Traditionally, the fonts used on a website were rendered by the browser using fonts resident upon the browser's computer. The website builder could attempt to specify a particular font but if that font was not available then a substitution would be made. There were a few techniques that could be used to render some content, particularly things like headers, in a special font using various forms of image substitution. Those techniques added complexity and could not be used for all circumstances, e.g., in body text.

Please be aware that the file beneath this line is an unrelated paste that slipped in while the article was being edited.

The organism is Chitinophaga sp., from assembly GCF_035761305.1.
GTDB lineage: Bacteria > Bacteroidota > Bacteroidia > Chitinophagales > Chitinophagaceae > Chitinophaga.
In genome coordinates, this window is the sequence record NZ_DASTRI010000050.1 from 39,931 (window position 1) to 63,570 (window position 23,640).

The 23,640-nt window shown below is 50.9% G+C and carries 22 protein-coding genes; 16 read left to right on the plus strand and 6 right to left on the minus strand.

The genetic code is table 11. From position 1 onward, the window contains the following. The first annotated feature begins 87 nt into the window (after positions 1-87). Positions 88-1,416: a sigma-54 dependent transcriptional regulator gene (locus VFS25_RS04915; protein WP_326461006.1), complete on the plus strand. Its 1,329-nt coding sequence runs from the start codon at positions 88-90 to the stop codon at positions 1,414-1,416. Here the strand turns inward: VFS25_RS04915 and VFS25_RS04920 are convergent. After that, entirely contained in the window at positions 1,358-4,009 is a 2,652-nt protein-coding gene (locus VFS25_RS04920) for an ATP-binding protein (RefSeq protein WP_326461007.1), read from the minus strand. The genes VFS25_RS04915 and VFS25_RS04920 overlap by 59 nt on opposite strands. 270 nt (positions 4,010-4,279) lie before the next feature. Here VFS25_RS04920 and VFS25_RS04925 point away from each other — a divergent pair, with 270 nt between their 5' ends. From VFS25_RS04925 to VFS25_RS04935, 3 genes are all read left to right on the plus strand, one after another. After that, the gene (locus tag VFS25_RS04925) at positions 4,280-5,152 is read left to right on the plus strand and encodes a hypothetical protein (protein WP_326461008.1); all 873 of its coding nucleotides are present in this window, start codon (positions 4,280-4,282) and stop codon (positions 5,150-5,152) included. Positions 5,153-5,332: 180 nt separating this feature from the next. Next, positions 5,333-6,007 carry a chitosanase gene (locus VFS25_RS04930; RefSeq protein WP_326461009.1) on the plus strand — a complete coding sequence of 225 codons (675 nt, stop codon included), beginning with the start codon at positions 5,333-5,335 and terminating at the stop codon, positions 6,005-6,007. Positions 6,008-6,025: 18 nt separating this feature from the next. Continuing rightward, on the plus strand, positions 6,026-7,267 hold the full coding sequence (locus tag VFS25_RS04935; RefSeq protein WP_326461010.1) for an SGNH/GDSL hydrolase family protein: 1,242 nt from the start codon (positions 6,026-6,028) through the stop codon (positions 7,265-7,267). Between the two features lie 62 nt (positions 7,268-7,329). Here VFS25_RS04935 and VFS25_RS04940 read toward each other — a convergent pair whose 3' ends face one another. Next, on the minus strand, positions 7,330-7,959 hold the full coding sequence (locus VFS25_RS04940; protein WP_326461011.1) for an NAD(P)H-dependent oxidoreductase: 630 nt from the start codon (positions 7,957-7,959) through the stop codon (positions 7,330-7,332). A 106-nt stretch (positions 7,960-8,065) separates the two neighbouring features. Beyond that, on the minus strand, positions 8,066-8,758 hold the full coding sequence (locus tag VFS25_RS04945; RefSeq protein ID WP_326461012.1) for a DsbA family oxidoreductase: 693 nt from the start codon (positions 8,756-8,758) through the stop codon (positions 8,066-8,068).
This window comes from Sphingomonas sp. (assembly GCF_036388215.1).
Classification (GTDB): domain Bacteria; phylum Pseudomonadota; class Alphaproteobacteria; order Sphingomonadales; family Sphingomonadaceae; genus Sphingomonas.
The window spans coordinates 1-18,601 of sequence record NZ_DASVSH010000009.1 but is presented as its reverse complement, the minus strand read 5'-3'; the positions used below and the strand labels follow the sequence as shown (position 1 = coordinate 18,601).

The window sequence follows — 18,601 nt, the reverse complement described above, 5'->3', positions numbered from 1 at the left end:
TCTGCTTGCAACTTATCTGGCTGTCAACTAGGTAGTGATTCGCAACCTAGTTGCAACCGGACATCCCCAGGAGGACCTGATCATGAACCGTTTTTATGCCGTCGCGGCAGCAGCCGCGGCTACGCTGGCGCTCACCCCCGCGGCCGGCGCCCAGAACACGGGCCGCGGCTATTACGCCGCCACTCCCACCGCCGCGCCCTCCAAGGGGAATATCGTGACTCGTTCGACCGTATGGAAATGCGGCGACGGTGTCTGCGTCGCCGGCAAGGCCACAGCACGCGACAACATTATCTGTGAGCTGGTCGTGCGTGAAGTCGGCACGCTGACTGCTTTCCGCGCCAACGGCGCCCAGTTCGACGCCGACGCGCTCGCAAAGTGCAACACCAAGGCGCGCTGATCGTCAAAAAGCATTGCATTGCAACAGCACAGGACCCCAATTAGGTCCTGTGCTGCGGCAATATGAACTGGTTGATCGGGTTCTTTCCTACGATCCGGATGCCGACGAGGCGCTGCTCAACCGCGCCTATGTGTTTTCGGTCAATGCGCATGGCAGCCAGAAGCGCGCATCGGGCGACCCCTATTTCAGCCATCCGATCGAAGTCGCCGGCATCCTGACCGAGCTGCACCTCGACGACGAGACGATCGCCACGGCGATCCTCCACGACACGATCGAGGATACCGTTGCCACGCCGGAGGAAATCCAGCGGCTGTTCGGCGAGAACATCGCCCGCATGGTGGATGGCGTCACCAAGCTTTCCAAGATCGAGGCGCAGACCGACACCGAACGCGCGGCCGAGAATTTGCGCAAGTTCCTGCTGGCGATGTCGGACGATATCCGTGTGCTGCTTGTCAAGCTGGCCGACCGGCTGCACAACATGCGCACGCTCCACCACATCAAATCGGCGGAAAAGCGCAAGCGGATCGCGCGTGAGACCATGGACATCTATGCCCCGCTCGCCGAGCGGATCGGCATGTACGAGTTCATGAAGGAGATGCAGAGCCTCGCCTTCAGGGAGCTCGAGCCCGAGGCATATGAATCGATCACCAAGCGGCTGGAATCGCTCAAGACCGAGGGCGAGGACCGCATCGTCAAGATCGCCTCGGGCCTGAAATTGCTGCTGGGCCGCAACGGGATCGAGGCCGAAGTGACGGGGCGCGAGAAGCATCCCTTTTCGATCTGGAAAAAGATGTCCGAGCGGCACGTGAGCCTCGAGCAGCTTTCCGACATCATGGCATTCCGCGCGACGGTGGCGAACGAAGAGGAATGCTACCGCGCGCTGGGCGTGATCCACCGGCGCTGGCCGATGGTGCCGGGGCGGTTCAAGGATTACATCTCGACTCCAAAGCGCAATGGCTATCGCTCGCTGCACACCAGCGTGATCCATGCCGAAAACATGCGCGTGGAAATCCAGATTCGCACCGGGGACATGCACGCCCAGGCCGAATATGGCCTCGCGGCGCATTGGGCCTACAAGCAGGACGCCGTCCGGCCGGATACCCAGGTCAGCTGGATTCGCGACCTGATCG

CSS3 provides a new way to specify the fonts used to render text. This allows websites to either provide their own fonts, or, more significantly, reference external font libraries (e.g., hosted by Google) and control the fonts used by all CSS3 compliant browsers. All of the current versions of popular browsers, even recent versions of Internet Explorer (Version 9, and later), support this facility. We've begun to use this facility on some of our newly developed websites, including this one.